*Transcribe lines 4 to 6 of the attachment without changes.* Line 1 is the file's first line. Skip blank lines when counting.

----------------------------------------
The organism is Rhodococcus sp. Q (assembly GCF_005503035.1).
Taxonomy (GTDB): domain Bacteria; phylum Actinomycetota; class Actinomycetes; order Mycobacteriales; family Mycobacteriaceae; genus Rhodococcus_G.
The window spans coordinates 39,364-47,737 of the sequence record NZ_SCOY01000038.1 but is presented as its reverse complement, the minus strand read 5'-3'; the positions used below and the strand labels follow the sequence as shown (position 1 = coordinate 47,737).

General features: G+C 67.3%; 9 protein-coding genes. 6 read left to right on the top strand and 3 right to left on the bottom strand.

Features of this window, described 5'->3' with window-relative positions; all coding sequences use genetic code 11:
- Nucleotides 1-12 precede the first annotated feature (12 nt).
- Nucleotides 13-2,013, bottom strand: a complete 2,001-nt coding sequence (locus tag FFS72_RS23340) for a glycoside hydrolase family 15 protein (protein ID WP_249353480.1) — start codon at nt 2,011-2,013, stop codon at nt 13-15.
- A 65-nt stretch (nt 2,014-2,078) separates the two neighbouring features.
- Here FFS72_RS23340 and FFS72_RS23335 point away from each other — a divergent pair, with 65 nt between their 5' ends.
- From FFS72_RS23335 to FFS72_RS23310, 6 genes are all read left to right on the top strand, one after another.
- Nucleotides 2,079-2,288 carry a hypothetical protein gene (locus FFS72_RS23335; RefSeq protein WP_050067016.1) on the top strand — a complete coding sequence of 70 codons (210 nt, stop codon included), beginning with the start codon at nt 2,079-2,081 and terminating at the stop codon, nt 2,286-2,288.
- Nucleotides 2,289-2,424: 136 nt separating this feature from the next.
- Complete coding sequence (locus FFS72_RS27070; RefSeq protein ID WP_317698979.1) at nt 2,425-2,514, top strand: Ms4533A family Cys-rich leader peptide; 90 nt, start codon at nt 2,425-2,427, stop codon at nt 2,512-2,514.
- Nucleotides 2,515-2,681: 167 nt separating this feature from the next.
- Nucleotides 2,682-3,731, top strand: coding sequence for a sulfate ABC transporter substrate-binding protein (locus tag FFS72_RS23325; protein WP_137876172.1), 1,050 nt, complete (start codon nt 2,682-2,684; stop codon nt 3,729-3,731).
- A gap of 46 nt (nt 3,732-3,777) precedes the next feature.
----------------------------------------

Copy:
General features: G+C 67.3%; 9 protein-coding genes. 6 read left to right on the top strand and 3 right to left on the bottom strand.

Features of this window, described 5'->3' with window-relative positions; all coding sequences use genetic code 11:
- Nucleotides 1-12 precede the first annotated feature (12 nt).